Vibriocidal titers were detected essentially as previously described[21]. V. cholerae O1 (strain 19479 El Tor Inaba) was cultured to mid log phase for 2 ½ hours in bovine heart infusion media at 37°C. Bacteria were pelleted at 3,000xg for 10 min and washed twice with PBS. Prior to use bacteria were normalized to an O.D. of 0.3. Guinea pig complement (Sigma S1639), bacteria, and heat inactivated serum (56°C for 30 minutes) were mixed and added to each well for a total volume of 50 ul per well in a flat bottom 96 well plate. Plates were incubated on shaker (50 RPM) at 37°C for one hour. 150 ul of BHI media was added to each well and plates were incubated at 37°C for approximately 3 hours without shaking until the O.D. at 595 nm of untreated control wells was between 0.20–0.28. Plates were read with Bio-Rad IMark microplate reader. Seroconversion is defined as titers that are 4-fold higher than day 0 samples. Half-life estimates of the vibriocidal titers were determined on the average titer of all subjects using the exponential decay function y = a*e^(kt) where y is the ending vibriocidal titer (90 or 365 days), a is the peak vibriocidal titer (30 or 90 days), t is time in days after peak vibriocidal titer, and k is the constant rate. Once k has been determined estimated half-life (T½) was calculated using the equation T(½) = (ln(1/2))/k.

Agglutination assay

Agglutination titers were detected essentially as previously described [21]. V. cholerae O1 (strain 19479 El Tor Inaba) was cultured to mid log phase for 2½ hours in bovine heart infusion media at 37°C. Bacteria were pelleted at 3,000 x g for 10 min and washed twice with PBS. Prior to use bacteria were normalized to an O.D. of 0.3. Equal amounts of heat inactivated serum (56°C for 30 minutes) and bacteria were mixed and added to a V-bottom microtiter plate for a total of 50 ul per well. Each plate was sealed with an adhesive film, centrifuged for 10 seconds, then incubated for 20 hours at 4°C. Plates were imaged using a UV imaging system (ChemiDoc, BioRad). Agglutination titers were recorded as the last dilution where bacteria were agglutinated.

Statistical test

Graphs and statistical tests were performed using GraphPad Prism software version 8.0. One-way or a two-way ANOVA was used to determine statistical significance. Information about the statistics used for each experiment, including sample size, experimental method, and specific statistic test employed, can be found in the relevant results section or figure legend.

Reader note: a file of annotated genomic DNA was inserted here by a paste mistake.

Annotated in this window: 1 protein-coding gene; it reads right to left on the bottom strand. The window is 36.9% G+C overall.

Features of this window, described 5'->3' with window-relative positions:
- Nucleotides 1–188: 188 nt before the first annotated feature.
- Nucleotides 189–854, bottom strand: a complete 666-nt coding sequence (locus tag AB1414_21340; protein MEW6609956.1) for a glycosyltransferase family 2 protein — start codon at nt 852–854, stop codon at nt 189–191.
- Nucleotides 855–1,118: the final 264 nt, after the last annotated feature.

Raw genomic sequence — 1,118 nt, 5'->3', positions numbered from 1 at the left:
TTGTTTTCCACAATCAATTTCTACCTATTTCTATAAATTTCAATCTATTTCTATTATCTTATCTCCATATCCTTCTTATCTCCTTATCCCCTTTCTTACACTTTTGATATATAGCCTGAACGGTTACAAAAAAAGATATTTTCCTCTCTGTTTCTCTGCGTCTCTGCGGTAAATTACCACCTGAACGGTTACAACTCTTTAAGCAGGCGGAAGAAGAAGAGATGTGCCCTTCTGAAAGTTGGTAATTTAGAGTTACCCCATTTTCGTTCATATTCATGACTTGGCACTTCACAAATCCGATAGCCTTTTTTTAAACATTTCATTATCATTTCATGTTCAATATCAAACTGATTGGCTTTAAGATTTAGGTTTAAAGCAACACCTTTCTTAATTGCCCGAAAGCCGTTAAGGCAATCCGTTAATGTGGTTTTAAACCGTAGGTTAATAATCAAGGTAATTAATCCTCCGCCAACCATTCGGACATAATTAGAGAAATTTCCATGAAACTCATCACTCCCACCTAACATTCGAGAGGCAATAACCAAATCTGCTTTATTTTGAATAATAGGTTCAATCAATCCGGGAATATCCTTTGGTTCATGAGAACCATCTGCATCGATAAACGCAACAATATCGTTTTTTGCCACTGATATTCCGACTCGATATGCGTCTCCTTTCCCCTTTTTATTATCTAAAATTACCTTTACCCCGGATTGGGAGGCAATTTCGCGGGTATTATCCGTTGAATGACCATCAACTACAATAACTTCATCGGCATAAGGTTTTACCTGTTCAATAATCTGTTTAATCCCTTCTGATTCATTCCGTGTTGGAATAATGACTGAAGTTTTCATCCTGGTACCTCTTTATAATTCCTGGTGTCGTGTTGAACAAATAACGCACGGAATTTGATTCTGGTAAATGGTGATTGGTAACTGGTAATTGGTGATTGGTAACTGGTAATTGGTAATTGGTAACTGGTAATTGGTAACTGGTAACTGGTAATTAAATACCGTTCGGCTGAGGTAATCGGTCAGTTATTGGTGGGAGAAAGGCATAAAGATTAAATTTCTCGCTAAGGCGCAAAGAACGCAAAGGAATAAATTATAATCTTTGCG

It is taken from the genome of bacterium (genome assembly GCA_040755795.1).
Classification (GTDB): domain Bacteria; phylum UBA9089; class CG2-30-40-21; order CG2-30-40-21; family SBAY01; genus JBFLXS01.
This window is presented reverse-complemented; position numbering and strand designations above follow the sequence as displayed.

Rapid and durable serological responses following primary vaccination

For the current study 12 healthy volunteers were recruited from the Atlanta, Georgia metropolitan area who had no prior history of V. cholerae infection, V. cholerae vaccination, or travel to a cholera endemic area within the past five years. Peripheral blood mononuclear cells (PBMC) and plasma were collected on days 0, 7, 10, 15, 30, 90, and 365 following vaccinations from whole blood to examine both acute and memory timepoints. The serological analyses were focused on functional assays and binding assays against the immunodominant antigens lipopolysaccharide (LPS) and cholera toxin B subunit (CTB).

The functional responses focused on the vibriocidal and agglutination titers generated following vaccination. Due to previous reports showing that elevated levels of vibriocidal titers are strongly correlated with lower incidence of infection [27], we examined these responses in our cohort. All vaccinees seroconverted (defined by a four-fold increase from baseline in vibriocidal activity) by 10 days post vaccination (Fig 1A). The vibriocidal titers of the majority of our cohort peaked 10 days post vaccination (GMT 4550, range 902–49400), while a smaller subset of donors peaked on day 15 post vaccination (GMT 3610, range 360–47700). Vibriocidal antibodies were also observed as early as day 7 in 83% of the vaccinees, although at an average of threefold less than the peak of the response. Vibriocidal titers then declined an average of 46-fold from peak levels by day 90 post vaccination. Afterwards, the titers remained stable showing no significant difference between the day 90 and 365 time points (day 90 GMT 125 vs day 365 GMT 110; p = 0.378).